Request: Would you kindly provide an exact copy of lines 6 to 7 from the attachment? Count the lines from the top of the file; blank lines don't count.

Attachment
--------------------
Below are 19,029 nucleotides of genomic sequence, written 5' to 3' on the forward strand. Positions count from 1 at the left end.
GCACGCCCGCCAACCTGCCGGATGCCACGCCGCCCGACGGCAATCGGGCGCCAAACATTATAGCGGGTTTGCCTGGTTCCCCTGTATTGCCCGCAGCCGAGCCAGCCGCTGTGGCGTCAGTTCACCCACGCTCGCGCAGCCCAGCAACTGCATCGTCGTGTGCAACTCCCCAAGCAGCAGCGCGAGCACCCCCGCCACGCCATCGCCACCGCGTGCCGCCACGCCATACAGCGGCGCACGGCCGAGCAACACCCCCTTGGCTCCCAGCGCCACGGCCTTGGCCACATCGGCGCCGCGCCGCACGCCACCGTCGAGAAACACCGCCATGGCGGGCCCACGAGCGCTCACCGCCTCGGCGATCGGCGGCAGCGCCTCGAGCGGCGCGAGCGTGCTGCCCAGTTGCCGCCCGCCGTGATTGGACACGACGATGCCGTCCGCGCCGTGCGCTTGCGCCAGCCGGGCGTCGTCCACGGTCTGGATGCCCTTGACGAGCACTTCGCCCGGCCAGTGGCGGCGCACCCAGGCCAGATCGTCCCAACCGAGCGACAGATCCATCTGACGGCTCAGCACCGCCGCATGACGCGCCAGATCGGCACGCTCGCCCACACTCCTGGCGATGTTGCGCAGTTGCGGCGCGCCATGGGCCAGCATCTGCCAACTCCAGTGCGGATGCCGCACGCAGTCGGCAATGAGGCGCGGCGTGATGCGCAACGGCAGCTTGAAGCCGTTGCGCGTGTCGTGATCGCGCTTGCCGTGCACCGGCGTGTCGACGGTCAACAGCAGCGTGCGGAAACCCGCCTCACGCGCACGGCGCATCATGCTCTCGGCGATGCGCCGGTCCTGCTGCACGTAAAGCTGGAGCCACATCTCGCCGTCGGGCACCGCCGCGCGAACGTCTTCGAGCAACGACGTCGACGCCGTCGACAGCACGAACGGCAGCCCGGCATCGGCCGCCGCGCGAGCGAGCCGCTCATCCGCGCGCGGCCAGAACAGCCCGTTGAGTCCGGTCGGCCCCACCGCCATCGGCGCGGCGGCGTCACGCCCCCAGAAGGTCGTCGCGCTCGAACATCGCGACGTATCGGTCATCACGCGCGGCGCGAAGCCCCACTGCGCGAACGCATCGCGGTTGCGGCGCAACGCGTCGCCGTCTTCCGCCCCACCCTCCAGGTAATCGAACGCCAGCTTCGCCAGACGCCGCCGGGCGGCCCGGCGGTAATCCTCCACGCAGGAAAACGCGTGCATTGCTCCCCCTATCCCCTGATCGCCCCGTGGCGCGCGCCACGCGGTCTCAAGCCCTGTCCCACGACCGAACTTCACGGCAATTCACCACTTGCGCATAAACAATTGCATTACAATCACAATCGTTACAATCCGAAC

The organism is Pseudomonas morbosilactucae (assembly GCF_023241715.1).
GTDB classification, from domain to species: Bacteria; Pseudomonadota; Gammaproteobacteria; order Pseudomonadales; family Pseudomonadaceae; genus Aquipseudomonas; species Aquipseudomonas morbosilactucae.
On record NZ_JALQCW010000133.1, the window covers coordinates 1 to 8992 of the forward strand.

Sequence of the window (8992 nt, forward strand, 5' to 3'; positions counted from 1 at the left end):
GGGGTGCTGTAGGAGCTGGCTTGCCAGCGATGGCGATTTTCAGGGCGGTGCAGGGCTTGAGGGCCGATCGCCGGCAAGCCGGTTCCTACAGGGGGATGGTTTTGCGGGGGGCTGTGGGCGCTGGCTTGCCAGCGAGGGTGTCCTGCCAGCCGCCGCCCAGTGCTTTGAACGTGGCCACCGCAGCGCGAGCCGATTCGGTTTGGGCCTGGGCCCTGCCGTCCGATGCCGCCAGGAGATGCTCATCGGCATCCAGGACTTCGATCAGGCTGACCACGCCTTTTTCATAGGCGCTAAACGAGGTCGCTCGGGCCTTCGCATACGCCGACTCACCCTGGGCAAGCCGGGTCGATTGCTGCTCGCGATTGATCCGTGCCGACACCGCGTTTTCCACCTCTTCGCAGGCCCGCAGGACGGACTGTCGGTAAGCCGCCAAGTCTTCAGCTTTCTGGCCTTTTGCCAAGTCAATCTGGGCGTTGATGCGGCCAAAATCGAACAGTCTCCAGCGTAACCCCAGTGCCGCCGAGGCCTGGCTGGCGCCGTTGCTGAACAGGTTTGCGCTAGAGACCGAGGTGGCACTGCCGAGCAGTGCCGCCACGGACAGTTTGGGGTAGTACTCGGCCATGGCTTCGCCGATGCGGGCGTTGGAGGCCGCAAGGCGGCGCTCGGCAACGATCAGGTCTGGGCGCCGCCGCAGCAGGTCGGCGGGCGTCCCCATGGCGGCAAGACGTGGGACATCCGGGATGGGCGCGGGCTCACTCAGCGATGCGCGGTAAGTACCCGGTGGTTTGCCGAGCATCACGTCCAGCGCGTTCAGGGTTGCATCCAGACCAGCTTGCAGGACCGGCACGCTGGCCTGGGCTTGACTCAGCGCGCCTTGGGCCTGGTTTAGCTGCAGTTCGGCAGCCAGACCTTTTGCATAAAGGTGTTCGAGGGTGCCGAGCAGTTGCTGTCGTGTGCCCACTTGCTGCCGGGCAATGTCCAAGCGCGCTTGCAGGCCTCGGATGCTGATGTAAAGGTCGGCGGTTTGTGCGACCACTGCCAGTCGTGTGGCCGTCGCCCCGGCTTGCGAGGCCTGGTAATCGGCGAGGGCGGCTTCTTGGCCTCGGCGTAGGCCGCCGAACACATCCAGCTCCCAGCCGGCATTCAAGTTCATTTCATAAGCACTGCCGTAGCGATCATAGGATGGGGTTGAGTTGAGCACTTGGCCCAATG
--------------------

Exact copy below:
Sequence of the window (8992 nt, forward strand, 5' to 3'; positions counted from 1 at the left end):
GGGGTGCTGTAGGAGCTGGCTTGCCAGCGATGGCGATTTTCAGGGCGGTGCAGGGCTTGAGGGCCGATCGCCGGCAAGCCGGTTCCTACAGGGGGATGGTTTTGCGGGGGGCTGTGGGCGCTGGCTTGCCAGCGAGGGTGTCCTGCCAGCCGCCGCCCAGTGCTTTGAACGTGGCCACCGCAGCGCGAGCCGATTCGGTTTGGGCCTGGGCCCTGCCGTCCGATGCCGCCAGGAGATGCTCATCGGCATCCAGGACTTCGATCAGGCTGACCACGCCTTTTTCATAGGCGCTAAACGAGGTCGCTCGGGCCTTCGCATACGCCGACTCACCCTGGGCAAGCCGGGTCGATTGCTGCTCGCGATTGATCCGTGCCGACACCGCGTTTTCCACCTCTTCGCAGGCCCGCAGGACGGACTGTCGGTAAGCCGCCAAGTCTTCAGCTTTCTGGCCTTTTGCCAAGTCAATCTGGGCGTTGATGCGGCCAAAATCGAACAGTCTCCAGCGTAACCCCAGTGCCGCCGAGGCCTGGCTGGCGCCGTTGCTGAACAGGTTTGCGCTAGAGACCGAGGTGGCACTGCCGAGCAGTGCCGCCACGGACAGTTTGGGGTAGTACTCGGCCATGGCTTCGCCGATGCGGGCGTTGGAGGCCGCAAGGCGGCGCTCGGCAACGATCAGGTCTGGGCGCCGCCGCAGCAGGTCGGCGGGCGTCCCCATGGCGGCAAGACGTGGGACATCCGGGATGGGCGCGGGCTCACTCAGCGATGCGCGGTAAGTACCCGGTGGTTTGCCGAGCATCACGTCCAGCGCGTTCAGGGTTGCATCCAGACCAGCTTGCAGGACCGGCACGCTGGCCTGGGCTTGACTCAGCGCGCCTTGGGCCTGGTTTAGCTGCAGTTCGGCAGCCAGACCTTTTGCATAAAGGTGTTCGAGGGTGCCGAGCAGTTGCTGTCGTGTGCCCACTTGCTGCCGGGCAATGTCCAAGCGCGCTTGCAGGCCTCGGATGCTGATGTAAAGGTCGGCGGTTTGTGCGACCACTGCCAGTCGTGTGGCCGTCGCCCCGGCTTGCGAGGCCTGGTAATCGGCGAGGGCGGCTTCTTGGCCTCGGCGTAGGCCGCCGAACACATCCAGCTCCCAGCCGGCATTCAAGTTCATTTCATAAGCACTGCCGTAGCGATCATAGGATGGGGTTGAGTTGAGCACTTGGCCCAATG